HOW TO GROW A DINOSAUR: THE HISTOLOGY AND FEMORAL ONTOGENY OF THE MIDDLE TRIASSIC (?LATE ANISIAN) DINOSAURIFORM ASILISAURUS KONGWE AND IMPLICATIONS FOR THE GROWTH OF EARLY DINOSAURS
GRIFFIN, Christopher T., Department of Science and Mathematics, Cedarville University, Cedarville, OH 45314 and NESBITT, Sterling J., Department of Geology, Field Museum of Natural History, Chicago, IL 60605, email@example.com
The ontogeny of dinosaurs and their closest relatives is poorly understood due to the lack of ontogenetic series from the same species-level taxon. The large numbers of skeletal elements of the silesaurid Asilisaurus kongwe recently recovered from the Anisian of Tanzania provides an opportunity to closely examine the ontogenetic trajectory of the earliest known member of Ornithodira and one of the closest relatives to Dinosauria. We examined the histological tissues and the appearance of muscle scars over a series of different lengths of long bone elements. Five femora, as well as three tibiae, a fibula, and a humerus were thin sectioned to examine osteological tissues. No annual lines of arrested growth (LAG) are present in any of the specimens, and it is likely that A. kongwe did not lay down LAGs, although all specimens thin sectioned may be <1 year old. The woven bone present in the cortex is similar to that of the earliest dinosaurs in all elements sectioned. We also observed muscle scar appearance and shape change throughout an ontogentic series of femora (n = 26) of different lengths (73.8 to 177.2 mm). Femoral muscle scars develop at different ontogenetic stages, and we hypothesize that the majority of femora follow a similar developmental trajectory, e.g. the anterior trochanter and trochanteric shelf develop separately and roughly simultaneously, but fuse later in ontogeny in the most common developmental path. However, we did observe developmental polymorphism in the order of appearance and shape of muscle scars, e.g. there is high morphological variability in the fourth trochanter throughout most of the series, and although fusion of the trochanteric shelf and the anterior trochanter is only common in larger specimens, it is present in the second smallest specimen and conspicuously lacking in one of the largest specimens.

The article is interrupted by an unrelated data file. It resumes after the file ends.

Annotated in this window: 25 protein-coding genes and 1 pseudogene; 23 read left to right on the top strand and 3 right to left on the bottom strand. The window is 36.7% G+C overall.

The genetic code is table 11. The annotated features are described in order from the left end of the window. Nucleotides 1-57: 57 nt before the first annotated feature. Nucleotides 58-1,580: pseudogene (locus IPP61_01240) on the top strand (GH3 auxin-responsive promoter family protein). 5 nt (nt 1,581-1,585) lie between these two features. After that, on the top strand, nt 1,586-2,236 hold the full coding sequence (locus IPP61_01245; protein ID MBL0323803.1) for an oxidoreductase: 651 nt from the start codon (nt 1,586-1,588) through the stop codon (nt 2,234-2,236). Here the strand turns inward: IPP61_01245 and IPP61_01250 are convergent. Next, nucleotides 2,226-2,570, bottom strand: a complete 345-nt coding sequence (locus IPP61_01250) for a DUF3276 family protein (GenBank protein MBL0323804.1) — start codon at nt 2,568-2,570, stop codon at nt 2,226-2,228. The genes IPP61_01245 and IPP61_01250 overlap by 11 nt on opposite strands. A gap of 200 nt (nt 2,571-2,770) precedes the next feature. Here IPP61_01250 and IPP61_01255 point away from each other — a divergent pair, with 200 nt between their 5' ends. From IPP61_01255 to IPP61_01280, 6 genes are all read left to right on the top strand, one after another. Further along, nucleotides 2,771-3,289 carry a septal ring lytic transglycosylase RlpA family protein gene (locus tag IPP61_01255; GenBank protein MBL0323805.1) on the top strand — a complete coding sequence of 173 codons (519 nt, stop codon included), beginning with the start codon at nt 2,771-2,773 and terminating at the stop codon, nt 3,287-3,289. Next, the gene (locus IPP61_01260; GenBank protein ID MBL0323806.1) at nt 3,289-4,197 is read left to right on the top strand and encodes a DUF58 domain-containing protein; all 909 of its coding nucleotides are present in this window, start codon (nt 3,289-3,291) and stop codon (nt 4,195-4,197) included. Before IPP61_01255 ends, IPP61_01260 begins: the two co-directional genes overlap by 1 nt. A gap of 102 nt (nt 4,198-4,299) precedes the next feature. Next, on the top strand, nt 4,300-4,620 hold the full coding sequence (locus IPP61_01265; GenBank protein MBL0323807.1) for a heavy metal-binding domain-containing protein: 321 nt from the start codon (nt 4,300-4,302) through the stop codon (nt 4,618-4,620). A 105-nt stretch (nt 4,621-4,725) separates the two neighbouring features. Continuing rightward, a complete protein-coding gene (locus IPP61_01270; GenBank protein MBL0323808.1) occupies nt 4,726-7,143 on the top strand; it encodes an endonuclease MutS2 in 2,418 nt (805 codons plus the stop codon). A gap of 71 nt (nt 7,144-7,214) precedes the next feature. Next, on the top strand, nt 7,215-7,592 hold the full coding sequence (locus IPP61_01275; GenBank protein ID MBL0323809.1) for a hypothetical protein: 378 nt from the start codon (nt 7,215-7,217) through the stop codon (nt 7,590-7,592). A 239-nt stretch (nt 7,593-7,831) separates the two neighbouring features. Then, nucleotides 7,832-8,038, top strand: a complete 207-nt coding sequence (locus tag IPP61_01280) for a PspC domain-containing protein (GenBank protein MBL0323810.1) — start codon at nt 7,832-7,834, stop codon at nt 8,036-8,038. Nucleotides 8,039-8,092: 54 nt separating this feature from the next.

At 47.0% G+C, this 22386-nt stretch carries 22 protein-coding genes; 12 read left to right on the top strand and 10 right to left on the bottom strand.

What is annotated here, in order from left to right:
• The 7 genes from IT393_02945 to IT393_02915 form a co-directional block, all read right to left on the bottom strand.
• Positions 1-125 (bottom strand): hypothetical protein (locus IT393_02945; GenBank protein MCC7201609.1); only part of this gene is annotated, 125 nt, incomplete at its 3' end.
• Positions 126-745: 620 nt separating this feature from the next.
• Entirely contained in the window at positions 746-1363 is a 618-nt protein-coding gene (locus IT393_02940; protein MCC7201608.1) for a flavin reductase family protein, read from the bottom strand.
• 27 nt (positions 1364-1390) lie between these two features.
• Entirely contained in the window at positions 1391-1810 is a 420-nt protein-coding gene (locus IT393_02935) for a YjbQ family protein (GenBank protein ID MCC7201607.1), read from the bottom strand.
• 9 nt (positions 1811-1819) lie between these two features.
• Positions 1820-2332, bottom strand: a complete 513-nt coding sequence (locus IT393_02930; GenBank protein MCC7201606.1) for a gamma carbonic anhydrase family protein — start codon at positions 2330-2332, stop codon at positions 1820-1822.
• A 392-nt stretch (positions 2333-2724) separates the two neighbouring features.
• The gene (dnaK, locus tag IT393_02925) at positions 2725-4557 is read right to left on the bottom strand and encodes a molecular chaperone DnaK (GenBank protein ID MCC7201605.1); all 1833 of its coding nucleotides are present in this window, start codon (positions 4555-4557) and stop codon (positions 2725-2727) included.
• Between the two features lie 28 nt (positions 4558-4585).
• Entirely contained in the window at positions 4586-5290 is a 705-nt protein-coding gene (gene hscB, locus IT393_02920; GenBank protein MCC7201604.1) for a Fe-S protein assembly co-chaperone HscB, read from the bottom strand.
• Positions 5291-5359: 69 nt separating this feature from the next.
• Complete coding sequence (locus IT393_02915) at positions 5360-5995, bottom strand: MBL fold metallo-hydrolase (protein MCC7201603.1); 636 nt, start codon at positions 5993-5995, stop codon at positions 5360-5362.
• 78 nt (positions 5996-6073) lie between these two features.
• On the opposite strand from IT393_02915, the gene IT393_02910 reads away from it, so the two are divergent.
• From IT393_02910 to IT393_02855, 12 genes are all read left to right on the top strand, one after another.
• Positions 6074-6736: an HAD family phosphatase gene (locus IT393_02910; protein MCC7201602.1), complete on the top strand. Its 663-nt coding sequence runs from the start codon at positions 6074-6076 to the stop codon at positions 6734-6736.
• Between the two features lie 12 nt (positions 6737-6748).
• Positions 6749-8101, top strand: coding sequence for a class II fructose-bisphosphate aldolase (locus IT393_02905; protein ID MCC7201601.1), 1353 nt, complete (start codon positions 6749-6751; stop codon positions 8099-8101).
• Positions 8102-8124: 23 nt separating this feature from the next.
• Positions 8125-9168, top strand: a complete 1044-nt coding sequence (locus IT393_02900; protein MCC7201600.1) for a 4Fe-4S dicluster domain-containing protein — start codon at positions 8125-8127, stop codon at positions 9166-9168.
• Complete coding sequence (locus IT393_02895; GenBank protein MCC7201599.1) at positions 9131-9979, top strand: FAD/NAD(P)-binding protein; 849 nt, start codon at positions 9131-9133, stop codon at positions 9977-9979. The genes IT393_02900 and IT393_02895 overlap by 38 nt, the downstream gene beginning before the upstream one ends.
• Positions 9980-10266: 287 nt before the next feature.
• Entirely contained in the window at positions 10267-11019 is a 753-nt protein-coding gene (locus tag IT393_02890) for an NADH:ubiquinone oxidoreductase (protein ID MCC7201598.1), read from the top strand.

The ontogenetic pattern of Asilisaurus femora provides a baseline for understanding growth in early dinosaurs. This developmental trajectory provides an alternate explanation for the robust/gracile dichotomy found in early dinosaurs (e.g. Coelophysis, Syntarsus) that commonly has been interpreted as sexual dimorphism. The shared femoral scar features found in Asilisaurus and early dinosaurs suggest this ontogenetic pathway may be pleisiomorphic for Dinosauria.